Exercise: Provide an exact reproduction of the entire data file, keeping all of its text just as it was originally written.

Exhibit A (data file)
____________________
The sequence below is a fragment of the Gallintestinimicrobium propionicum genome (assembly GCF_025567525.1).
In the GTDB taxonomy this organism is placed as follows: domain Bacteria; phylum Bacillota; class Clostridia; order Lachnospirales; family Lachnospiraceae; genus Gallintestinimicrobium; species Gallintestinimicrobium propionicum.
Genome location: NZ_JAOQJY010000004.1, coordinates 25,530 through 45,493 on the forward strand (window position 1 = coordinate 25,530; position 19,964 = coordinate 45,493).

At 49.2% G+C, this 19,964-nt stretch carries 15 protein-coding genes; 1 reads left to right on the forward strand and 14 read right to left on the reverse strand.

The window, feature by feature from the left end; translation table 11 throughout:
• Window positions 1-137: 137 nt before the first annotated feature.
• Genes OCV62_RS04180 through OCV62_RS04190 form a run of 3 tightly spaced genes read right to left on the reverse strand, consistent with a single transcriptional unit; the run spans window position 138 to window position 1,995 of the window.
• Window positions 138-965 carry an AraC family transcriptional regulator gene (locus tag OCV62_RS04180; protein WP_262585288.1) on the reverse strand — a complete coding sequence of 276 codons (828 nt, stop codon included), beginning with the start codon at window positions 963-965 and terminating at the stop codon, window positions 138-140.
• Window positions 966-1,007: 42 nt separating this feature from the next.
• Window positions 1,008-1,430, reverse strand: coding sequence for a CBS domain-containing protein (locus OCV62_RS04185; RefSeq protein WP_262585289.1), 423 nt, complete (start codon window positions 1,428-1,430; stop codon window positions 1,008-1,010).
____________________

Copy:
The sequence below is a fragment of the Gallintestinimicrobium propionicum genome (assembly GCF_025567525.1).
In the GTDB taxonomy this organism is placed as follows: domain Bacteria; phylum Bacillota; class Clostridia; order Lachnospirales; family Lachnospiraceae; genus Gallintestinimicrobium; species Gallintestinimicrobium propionicum.
Genome location: NZ_JAOQJY010000004.1, coordinates 25,530 through 45,493 on the forward strand (window position 1 = coordinate 25,530; position 19,964 = coordinate 45,493).

At 49.2% G+C, this 19,964-nt stretch carries 15 protein-coding genes; 1 reads left to right on the forward strand and 14 read right to left on the reverse strand.

The window, feature by feature from the left end; translation table 11 throughout:
• Window positions 1-137: 137 nt before the first annotated feature.
• Genes OCV62_RS04180 through OCV62_RS04190 form a run of 3 tightly spaced genes read right to left on the reverse strand, consistent with a single transcriptional unit; the run spans window position 138 to window position 1,995 of the window.
• Window positions 138-965 carry an AraC family transcriptional regulator gene (locus tag OCV62_RS04180; protein WP_262585288.1) on the reverse strand — a complete coding sequence of 276 codons (828 nt, stop codon included), beginning with the start codon at window positions 963-965 and terminating at the stop codon, window positions 138-140.
• Window positions 966-1,007: 42 nt separating this feature from the next.
• Window positions 1,008-1,430, reverse strand: coding sequence for a CBS domain-containing protein (locus OCV62_RS04185; RefSeq protein WP_262585289.1), 423 nt, complete (start codon window positions 1,428-1,430; stop codon window positions 1,008-1,010).